The Long and Winding Road to Success at Allumbaugh House 

From inside Allumbaugh House, which served 864 men and women in 2016, the "outside" world can seem trivial. When confronting life-threatening addiction, something like the current political climate is just a small addition to an outside merry-go-round of melodrama. But for patients it the detox and mental health crisis center, managed by Terry Reilly Health Services, it's all about making it to tomorrow.

"I had reached my breaking point," said one female patient [names are being withheld to protect confidentiality]. "I had always been too afraid to ask for help. Addiction is something I never thought would happen to me."

Another patient spoke of a similar experience.

"I felt stupid and embarrassed and just plain down on myself," she said. "As soon as I walked through the doors, I didn't feel judged."

Heidi Hart, CEO of Terry Reilly, said she's still stunned at the overwhelming need despite having served thousands of patients since 2009.

"When we were building Allumbaugh House, I'm not sure we knew the magnitude of need that existed within this community," she said. "It's a steady pressure of people needing to get in, so we're constantly balancing a waiting list. I don't want to say we have exceeded our expectations, because if you think of it, that's sad; but the demand has [been] greater than I ever anticipated."

Getting the doors open, let alone getting Allumbaugh House built, brought on a decade-long debate among local governments over who should shoulder the cost. In one particularly nasty bit of tension, Ada County even threatened to pull its contribution to Allumbaugh House during a 2010 kerfuffle over the magistrate court services it provides to regional cities. After some hardline negotiating, a so-called Joint Powers Entity was formed, which includes the Idaho Department of Health and Welfare, Ada County and the cities of Boise, Eagle and Meridian.

"I've been involved on this project since 2006. Discussions were happening as early as 2003," said Gina Westcott, Southwest Hub administrative director for IDHW. "There are a lot of things that the Department of Health and Welfare does for behavioral health; but I'm particularly proud that we participate in Allumbaugh House."

click to enlarge LEILA RAMELLA-RADER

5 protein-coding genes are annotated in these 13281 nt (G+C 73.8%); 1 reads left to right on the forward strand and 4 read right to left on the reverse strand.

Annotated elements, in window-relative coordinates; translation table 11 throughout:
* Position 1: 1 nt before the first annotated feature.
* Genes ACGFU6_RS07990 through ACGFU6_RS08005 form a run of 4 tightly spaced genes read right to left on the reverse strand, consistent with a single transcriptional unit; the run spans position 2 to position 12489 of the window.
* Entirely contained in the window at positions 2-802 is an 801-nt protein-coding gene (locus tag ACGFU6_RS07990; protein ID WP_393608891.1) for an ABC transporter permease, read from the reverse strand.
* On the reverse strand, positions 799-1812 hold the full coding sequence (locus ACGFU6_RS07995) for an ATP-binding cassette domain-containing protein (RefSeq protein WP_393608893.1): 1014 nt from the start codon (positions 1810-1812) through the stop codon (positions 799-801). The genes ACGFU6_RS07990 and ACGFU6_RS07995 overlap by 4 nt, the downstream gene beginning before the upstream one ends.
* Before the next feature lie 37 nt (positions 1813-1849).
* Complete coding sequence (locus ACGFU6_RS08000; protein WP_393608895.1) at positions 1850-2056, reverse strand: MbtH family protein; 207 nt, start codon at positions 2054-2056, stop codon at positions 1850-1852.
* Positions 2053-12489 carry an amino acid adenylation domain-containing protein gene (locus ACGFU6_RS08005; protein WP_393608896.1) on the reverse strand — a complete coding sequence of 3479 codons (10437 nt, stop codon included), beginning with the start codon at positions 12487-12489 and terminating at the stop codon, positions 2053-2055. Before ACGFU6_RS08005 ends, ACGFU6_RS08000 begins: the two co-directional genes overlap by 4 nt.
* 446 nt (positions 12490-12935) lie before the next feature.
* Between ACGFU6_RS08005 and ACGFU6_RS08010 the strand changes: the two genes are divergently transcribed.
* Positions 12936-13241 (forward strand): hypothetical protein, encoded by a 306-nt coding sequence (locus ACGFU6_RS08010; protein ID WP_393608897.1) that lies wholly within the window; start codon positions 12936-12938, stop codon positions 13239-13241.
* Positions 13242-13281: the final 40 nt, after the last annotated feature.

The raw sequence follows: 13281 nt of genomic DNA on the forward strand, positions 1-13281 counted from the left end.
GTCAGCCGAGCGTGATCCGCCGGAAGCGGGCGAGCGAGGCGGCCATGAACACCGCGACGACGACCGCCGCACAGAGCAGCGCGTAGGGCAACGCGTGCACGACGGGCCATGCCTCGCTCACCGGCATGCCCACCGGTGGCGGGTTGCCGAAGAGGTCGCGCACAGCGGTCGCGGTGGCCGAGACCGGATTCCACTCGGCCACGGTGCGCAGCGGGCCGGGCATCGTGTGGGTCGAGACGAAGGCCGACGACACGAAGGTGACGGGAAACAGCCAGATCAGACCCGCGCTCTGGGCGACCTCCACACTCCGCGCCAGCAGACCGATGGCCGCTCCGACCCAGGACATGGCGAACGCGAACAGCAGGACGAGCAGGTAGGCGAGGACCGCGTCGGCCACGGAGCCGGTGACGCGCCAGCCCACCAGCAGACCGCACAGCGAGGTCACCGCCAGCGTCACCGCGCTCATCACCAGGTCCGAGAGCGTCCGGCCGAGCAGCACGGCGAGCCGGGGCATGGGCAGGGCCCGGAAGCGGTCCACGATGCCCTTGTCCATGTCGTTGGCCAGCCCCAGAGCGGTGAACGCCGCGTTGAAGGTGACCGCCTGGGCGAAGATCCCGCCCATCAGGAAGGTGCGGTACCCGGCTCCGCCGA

• Leila Ramella-Rader

IDHW's annual funding contribution to Allumbaugh House is close to $1 million, approximately 48 percent of the facility's operating budget. That's followed by Ada County (14.5 percent), the city of Boise (14 percent) Saint Alphonsus Regional Medical Center (12 percent), St. Luke's Health Systems (9 percent) and the city of Meridian (3 percent). Allumbaugh House provides critical services to hundreds of individuals from other communities across the Treasure Valley as well, leading some to question why those cities haven't contributed to its annual budget.

"We just made a presentation to the Eagle City Council Aug. 22. They will definitely be 'in,'" said Diana Lachiondo, the city of Boise director of Community Partnerships. "We're also set to present to the Garden City Council, and Kuna. Star is the only community that hasn't yet been responsive to our request to make a presentation."

Update: According to Lachiondo the City of Garden City, as of this week, has committed to being a funding partner for Allumbaugh House.

Lachiondo added it's challenging to seek more funding participation while also holding onto commitments from existing JPE members.

"This is a little bit like trying to keep a band together," she said.

Boise Mayor Dave Bieter has heard that tune before.

"'Keeping the band together' is a perfect analogy," he said July 18 during a Boise City Council workshop session. The mayor doubled down on the metaphor by quoting from one of pop music's most famous bands.

"A 'Long and Winding Road,' that's what this has been," Bieter said. "I remember how difficult it was just to get two of three Ada County commissioners to agree to the original partnership. "

click to enlarge GEORGE PRENTICE
  • George Prentice

Boise City Councilman Ben Quintana said participation in funding Allumbaugh should be a no-brainer.

"Am I missing something? I know some people can get emotional about this, but there is [a] direct economic benefit," he said at the July 18 workshop. "If Allumbaugh House goes away, costs go up. There's no argument. Why are we even struggling with this?"

"I share your frustration," replied Lachiondo. "I can't pretend to know what some of the thinking is, other than some fatigue about [what] some people's preconceptions are about real prevention. We absolutely know that these folks have no place to go."

Who Goes to Allumbaugh House?

Everyone who goes to Allumbaugh does so voluntarily—no one is admitted unless they are referred by a healthcare provider, law enforcement or have undergone an in-person screening.

"We get a number of direct phone calls, about 3,000 calls a year, from families, friends and the individuals themselves. About 45 percent of our patients are self-referred. They call and say, 'I need help.' And, yes, sometimes we have to call them back when they're not as intoxicated," said Allumbaugh House Program Director Cindy Miller.

More often than not, she added, the person in need of services is near- or at the bottom of the economic ladder.